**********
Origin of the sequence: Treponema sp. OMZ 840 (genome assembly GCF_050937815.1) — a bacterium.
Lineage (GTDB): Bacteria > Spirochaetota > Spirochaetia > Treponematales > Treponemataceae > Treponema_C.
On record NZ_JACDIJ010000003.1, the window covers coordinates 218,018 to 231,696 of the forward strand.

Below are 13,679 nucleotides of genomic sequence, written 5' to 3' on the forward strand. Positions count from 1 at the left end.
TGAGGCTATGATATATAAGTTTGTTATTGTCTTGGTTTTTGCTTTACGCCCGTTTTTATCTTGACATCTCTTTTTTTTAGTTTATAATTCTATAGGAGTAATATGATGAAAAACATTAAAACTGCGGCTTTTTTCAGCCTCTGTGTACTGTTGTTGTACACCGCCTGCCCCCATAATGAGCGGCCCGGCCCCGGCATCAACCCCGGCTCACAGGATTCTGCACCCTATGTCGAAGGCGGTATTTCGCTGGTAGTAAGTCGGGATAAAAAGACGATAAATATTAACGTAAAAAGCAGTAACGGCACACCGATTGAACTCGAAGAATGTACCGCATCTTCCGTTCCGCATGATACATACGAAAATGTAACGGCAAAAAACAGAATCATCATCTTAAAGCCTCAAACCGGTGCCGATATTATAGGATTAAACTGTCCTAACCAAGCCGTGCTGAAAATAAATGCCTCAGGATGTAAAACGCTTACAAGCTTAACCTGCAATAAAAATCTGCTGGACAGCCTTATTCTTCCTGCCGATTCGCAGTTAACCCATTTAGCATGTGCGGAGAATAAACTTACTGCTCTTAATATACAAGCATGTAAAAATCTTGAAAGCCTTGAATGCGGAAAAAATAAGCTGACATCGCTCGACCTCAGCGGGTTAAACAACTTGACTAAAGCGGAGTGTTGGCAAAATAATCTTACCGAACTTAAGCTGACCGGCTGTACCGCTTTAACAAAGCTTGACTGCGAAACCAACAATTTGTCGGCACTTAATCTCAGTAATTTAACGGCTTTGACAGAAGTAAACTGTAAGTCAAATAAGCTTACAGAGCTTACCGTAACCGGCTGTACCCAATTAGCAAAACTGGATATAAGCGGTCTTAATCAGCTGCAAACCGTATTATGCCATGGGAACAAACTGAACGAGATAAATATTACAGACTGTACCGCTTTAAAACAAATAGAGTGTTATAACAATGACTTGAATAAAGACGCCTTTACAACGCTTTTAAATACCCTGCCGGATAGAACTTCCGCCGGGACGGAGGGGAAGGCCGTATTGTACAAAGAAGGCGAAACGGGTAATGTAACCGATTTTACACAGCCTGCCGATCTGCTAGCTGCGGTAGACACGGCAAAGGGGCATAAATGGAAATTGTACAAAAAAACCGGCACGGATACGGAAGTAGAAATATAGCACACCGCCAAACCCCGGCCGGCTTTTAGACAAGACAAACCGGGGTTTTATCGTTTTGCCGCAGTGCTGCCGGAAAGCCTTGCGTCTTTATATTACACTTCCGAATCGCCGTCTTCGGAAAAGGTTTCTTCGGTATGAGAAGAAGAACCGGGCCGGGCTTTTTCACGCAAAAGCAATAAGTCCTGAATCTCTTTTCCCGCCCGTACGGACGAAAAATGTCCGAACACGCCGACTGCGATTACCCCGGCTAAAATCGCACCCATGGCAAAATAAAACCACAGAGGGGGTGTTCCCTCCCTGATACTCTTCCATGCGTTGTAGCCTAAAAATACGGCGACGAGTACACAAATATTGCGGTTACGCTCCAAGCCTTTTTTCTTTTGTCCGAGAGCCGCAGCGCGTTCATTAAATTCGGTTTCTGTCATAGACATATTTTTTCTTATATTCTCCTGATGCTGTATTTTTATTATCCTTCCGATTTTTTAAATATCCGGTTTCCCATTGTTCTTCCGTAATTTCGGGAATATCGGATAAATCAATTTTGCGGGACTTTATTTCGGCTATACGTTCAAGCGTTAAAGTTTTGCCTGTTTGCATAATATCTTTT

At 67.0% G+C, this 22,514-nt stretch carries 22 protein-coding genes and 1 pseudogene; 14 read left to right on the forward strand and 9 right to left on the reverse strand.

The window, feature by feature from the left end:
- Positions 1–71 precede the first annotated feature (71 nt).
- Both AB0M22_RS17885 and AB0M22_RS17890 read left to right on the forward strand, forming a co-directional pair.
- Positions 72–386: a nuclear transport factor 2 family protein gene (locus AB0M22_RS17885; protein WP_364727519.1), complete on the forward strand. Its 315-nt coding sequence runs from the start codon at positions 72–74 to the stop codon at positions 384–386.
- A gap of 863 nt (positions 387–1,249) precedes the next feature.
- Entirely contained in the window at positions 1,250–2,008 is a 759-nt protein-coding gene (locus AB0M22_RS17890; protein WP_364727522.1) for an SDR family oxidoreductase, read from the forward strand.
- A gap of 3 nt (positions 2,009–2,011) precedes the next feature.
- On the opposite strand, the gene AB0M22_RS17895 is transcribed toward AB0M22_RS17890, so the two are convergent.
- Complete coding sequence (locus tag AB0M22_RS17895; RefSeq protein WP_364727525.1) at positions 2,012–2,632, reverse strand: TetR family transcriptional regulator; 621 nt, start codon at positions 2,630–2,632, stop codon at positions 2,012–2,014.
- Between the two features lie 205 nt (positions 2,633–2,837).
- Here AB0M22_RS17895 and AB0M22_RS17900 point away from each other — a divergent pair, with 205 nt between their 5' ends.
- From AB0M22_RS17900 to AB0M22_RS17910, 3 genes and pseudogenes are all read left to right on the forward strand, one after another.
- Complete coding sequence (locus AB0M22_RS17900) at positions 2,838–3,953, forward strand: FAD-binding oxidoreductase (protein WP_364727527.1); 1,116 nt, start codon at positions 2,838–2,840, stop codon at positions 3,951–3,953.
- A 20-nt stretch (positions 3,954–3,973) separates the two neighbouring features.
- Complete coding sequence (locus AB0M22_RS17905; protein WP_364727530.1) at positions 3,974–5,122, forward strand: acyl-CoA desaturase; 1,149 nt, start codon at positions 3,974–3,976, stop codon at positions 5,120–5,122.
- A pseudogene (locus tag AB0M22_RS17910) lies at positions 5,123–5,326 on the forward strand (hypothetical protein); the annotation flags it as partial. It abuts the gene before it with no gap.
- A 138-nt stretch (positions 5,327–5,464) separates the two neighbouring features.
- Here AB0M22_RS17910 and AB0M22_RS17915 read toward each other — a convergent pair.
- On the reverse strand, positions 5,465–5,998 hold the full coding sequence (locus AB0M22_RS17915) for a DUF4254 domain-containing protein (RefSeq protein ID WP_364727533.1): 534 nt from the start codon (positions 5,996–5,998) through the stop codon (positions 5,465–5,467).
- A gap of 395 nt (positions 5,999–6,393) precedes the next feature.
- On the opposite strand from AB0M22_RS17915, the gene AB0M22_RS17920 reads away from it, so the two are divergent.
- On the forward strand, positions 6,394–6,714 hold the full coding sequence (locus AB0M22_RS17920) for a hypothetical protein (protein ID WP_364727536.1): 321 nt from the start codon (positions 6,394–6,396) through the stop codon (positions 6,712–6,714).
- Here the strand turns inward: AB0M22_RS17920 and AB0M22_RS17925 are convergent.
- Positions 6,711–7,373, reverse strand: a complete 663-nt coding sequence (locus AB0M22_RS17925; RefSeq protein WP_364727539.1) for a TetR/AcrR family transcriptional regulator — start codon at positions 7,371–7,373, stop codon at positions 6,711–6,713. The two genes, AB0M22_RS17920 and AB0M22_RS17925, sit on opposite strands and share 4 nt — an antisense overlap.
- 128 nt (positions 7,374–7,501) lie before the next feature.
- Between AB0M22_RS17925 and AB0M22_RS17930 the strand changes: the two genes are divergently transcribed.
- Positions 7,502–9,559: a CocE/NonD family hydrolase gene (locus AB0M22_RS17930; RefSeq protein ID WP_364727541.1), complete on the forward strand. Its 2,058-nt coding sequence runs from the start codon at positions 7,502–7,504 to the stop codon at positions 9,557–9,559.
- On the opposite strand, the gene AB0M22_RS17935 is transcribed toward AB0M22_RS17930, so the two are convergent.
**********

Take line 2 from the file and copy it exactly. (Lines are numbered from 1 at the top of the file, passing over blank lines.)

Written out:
Lineage (GTDB): Bacteria > Spirochaetota > Spirochaetia > Treponematales > Treponemataceae > Treponema_C.